This week’s round-up includes interviews with Diana Gabaldon, Duncan Lacroix, Caitriona Balfe, and more. As always, beware of spoilers below for episode 211, “Vengeance is Mine” and upcoming episodes.
Update (6/23/2016): New interview and video from Variety, a second Vulture interview, TV Line, and one from Yahoo! added. -Sarah
Access Hollywood: ‘Outlander’ Season 2: Duncan Lacroix Talks ‘Vengeance Is Mine’ Episode
AccessHollywood.com: Let’s talk about the episode where [Murtagh gets] to kill the Duke of Sandringham and [he] chopped his head off and laid vengeance at the feet of Claire and Mary and Jamie and how fun that moment was for you [as an actor]. Were you excited that he got to do that?
Duncan Lacroix: It was a big thing. I was looking forward to it. It was just, the fact that I’m, you know, chopping Simon Callow’s head off more than anything at the end of the day because he’s one of these actors [I’ve] always greatly admired. But yeah, I just really got in the zone for that — that particular piece. I didn’t talk to anyone. I get the impression that poor Simon walked away from the set thinking I’m actually a psychopath, because… I had lots of N.W.A. hip-hop blaring away in my headphones, wouldn’t talk to anyone and then, just went in there and steamed into it. … I think it’s been cut out, but we did have a bit of Gaelic. Murtagh says a stream of Gaelic to Sandringham before he kills him, which was just kind of a nice launchpad for me as well.
Access: Oh, because you get to swear at him or something in Gaelic?
Duncan: It was kind of a, ‘My name is Murtagh.’ It was my lineage and ‘now here I am to kill you,’ and it was all in Gaelic, and ’cause it’s such a guttural language, it really kind of like emphasized the scene for me, but it was just a nice launching pad to what you get to see in the episode, I think.
The Hollywood Reporter:’Outlander’ Team Breaks Down That Violent Act of Revenge and “Powerful” Scene Viewers Didn’t See
“It was time to put an end to this,” showrunner Ron Moore tells The Hollywood Reporter with a laugh. “Enough with this guy who keeps everybody dancing, where you never can tell which way he’s going to go. Eventually, you’re going to run into Murtagh and he’s going to cut your head off.”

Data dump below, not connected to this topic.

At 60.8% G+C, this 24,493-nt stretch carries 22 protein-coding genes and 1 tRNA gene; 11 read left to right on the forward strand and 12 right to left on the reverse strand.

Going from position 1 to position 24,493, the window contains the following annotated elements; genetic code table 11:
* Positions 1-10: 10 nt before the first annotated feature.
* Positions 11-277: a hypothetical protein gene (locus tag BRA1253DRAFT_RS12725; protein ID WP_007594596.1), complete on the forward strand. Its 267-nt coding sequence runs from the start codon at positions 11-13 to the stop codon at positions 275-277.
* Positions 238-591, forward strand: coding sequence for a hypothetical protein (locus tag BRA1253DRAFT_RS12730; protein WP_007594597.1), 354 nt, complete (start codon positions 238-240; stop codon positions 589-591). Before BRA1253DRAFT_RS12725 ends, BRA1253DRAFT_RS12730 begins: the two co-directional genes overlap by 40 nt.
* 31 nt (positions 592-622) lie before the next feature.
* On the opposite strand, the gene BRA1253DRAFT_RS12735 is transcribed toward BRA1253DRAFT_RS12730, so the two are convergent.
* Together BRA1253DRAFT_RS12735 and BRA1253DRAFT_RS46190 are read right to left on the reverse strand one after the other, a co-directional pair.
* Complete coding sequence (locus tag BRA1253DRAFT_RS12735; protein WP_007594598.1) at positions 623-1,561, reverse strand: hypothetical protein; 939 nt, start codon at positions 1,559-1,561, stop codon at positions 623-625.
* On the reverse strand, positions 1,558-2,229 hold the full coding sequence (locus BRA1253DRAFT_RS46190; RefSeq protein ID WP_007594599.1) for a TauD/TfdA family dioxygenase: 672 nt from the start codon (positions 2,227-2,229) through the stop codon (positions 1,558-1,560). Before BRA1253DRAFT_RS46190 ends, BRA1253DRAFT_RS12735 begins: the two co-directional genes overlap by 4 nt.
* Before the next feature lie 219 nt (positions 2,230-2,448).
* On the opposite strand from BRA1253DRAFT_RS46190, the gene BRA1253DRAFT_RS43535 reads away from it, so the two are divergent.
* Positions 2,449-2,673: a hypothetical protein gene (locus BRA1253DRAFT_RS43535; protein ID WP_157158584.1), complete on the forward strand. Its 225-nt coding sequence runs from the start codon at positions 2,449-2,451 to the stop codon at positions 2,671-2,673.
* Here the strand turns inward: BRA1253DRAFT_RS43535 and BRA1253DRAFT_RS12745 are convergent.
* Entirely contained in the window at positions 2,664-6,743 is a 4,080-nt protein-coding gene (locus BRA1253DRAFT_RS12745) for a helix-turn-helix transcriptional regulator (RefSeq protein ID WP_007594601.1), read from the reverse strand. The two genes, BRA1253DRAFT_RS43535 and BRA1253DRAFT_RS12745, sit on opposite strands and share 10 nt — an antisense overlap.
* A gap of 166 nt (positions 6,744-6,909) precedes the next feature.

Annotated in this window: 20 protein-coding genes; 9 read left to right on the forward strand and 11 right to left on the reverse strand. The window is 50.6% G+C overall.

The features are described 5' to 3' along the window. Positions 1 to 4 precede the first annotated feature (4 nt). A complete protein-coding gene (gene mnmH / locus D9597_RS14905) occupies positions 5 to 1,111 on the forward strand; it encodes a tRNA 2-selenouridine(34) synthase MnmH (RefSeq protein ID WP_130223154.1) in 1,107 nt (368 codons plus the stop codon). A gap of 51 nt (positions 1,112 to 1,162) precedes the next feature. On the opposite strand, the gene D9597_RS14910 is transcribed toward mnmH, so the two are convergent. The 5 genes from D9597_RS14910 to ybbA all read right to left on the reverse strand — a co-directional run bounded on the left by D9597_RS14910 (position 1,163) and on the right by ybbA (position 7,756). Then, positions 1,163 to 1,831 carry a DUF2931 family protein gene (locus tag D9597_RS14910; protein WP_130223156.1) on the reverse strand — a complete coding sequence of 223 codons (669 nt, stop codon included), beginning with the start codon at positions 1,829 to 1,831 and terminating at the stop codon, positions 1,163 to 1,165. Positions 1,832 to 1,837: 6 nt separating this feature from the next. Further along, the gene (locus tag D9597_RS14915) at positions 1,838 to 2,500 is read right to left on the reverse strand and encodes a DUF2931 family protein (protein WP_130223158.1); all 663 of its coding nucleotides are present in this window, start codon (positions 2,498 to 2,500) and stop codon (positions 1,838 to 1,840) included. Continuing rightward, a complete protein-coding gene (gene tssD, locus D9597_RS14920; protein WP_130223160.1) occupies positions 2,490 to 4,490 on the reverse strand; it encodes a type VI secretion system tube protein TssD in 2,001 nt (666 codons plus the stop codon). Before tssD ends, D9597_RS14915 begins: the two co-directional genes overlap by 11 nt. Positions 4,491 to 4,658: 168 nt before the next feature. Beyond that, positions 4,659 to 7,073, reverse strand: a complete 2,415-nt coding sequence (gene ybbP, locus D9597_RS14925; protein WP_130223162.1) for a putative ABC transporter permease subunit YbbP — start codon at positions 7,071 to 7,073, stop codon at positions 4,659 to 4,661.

Balfe loved how intense and powerful that finale scene was in the kitchen.
“It was really fantastic filming that,” Balfe says. “I honestly loved working with Simon Callow. He’s such a great person to have around set. But what I loved in particular, I loved how Mary got her justice, finally. And it was by her own hand. That was a wonderful part of that scene. She truly deserved to get that peace of mind.”
Balfe couldn’t believe how real the prosthetic head was that the prop department created. “The effects were just so authentic,” she says with a laugh. “And to see Duncan really go at it was hilarious.”
Vulture: Diana Gabaldon on Why Outlander Isn’t Really a Romance and Writing Her First Episode
Tell me about joining the writers room this season. What was it like shifting from being a consultant on the series giving notes, to someone receiving them?
They had already done most of the script breaking, as they call it. They actually take the book apart, all of its components — scenes, sub-scenes, quarter-scenes, etc. — and they strip all the dialogue out, and put it on a separate table so they can pick lines and pieces that make sense. So most of the content was already decided, but not the details, or how it would flow, or what it would be shaped like. So I got to participate in that process. And then you have the freedom to invent other things, little transitions to hold the pieces together, to move from point A to point B.
I have never seen a script that hasn’t gone through at least eight different iterations before they even begin filming, and frequently what is filmed is not what’s in the script, because things change on the ground. An actor can’t say a particular line. An actor will have a brainstorm and ad lib something utterly brilliant. That’s why writers are the low man on the totem pole of the production, because when push comes to shove, the script is the only thing that can flex easily. Other things are set in stone: the location, the schedule, the hours of daylight, the actors you can or can’t have.
What sort of logistics affected your episode?
One day, we were doing the scene where Bonnie Prince Charlie’s men have made it to Derby, England, and that’s where they make the fateful decision to turn back. Jamie is arguing to go and attack London, because it would be a change, something that hadn’t happened in Claire’s history, where maybe they could succeed in changing the past. The Jacobites, there were 5,000 of them, and 30,000 of the British army, so it should have been very obvious to everybody, though it wasn’t, that they were never going to win. But they came very, very close to attacking London, and who knows what would have happened if that had occurred? King George II was so terrified by the Highlanders that he was, in fact, all packed up and prepared to flee to Germany. His soldiers were all going to decamp at once, if the Highland army marched into London.